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Surveillance Vendor Targets HOAs, Giving Police Backdoor Access

An Atlanta-based vendor of license plate readers and other surveillance tools has targeted homeowners associations' lush budgets and lax official oversight to expand private surveillance that can be turned over to police without residents' knowledge, the Intercept reports. Flock Safety has grown in value to $3.5 billion, partly on the strength of its sales to private HOAs that in turn grant police departments access to their gated communities. More than 200 HOAs nationwide have bought and installed Flock's license plate readers.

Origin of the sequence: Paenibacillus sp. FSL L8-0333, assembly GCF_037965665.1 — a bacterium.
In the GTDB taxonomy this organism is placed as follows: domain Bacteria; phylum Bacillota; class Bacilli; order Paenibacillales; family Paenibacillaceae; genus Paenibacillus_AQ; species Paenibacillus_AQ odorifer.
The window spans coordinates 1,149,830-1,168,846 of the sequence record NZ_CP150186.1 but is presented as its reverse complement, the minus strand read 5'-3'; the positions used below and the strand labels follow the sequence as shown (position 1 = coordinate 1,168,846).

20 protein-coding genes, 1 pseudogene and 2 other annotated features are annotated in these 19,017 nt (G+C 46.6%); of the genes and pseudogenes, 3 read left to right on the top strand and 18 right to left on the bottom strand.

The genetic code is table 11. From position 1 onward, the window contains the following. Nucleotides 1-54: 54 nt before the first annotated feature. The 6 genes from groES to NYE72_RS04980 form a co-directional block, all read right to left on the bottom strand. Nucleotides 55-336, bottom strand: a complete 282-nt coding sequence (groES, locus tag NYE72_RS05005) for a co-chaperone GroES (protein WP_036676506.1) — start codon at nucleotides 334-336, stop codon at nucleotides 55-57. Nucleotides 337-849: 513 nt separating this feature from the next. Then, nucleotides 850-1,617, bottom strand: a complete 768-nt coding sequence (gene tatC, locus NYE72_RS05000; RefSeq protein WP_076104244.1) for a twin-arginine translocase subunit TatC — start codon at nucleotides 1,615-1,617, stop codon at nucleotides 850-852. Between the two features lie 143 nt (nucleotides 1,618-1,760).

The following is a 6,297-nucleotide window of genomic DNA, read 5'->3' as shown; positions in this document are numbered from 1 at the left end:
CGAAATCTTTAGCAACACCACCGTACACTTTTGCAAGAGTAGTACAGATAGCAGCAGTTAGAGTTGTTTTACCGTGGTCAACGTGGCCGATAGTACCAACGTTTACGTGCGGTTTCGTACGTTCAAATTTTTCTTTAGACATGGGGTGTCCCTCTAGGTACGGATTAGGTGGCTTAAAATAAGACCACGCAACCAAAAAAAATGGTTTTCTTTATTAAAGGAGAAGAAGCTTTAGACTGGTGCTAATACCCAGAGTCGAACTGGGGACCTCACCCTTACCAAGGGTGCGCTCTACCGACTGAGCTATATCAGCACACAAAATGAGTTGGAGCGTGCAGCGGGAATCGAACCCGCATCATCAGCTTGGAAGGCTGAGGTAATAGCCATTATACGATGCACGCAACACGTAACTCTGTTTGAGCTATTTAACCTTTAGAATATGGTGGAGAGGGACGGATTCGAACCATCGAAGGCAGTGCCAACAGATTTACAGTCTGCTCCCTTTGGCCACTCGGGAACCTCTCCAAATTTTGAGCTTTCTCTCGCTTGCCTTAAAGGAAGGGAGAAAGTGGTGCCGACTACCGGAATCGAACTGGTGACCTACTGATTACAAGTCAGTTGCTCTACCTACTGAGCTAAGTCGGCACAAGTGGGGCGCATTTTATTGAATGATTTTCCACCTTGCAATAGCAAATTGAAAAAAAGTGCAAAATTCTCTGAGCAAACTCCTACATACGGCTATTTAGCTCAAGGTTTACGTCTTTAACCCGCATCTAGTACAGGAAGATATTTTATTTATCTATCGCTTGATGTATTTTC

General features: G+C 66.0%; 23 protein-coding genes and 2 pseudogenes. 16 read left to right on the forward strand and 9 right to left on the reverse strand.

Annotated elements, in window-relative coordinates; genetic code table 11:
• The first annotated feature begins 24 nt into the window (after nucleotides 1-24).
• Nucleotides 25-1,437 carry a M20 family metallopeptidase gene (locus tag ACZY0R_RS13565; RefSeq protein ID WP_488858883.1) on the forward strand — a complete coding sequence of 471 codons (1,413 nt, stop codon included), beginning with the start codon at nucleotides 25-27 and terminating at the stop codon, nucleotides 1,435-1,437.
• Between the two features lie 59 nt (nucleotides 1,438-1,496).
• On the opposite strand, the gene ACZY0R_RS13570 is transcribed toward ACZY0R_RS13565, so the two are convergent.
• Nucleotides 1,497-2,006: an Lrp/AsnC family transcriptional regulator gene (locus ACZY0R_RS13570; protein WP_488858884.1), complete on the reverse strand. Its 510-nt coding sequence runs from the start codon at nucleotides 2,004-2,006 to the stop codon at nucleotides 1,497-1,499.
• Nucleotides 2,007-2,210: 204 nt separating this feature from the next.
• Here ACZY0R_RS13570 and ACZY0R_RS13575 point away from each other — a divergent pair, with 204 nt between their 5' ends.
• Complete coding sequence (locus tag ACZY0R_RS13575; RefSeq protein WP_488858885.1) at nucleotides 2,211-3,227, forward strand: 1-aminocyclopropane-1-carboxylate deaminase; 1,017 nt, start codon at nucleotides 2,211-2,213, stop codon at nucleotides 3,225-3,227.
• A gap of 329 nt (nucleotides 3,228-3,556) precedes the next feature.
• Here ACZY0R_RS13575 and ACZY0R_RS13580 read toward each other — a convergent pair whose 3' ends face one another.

In Lakeway, Tex., the police chief and the Rough Hollow HOA signed off on a deal that gave the police access to Flock's license plate surveillance of the private community's roads. Residents only learned of the surveillance when the mayor brought it to their attention. By then, the surveillance system had notified the police department over a dozen times. Neighbors in Atlanta remained in the dark for a year after cameras were put up. In Lake County, Fla., nearly 100 cameras went up “overnight like mushrooms,” according to one county commissioner, without a permit. After facing public outrage, the cameras were removed from communities in Texas and Florida, but Flock’s license plate readers continue to rapidly proliferate from cities in Missouri to Kentucky. HOAs are private entities and therefore are not subject to public records requests or regulation. The majority of the readers are hooked up to Flock’s TALON network, which allows police to track cars within their own neighborhoods, as well as access a nationwide system of license plate readers that scan approximately a billion images of vehicles a month. Camera owners can also create their own “hot lists” of plate numbers that generate alarms when scanned and will run them in state police watchlists and the FBI’s primary criminal database, the National Crime Information Center. “What are the consequences if somebody abuses the system?” said Dave Maass, director of investigations at the Electronic Frontier Foundation. “There are repercussions of having this data, and you don’t have that kind of accountability when it comes to a homeowners association.”


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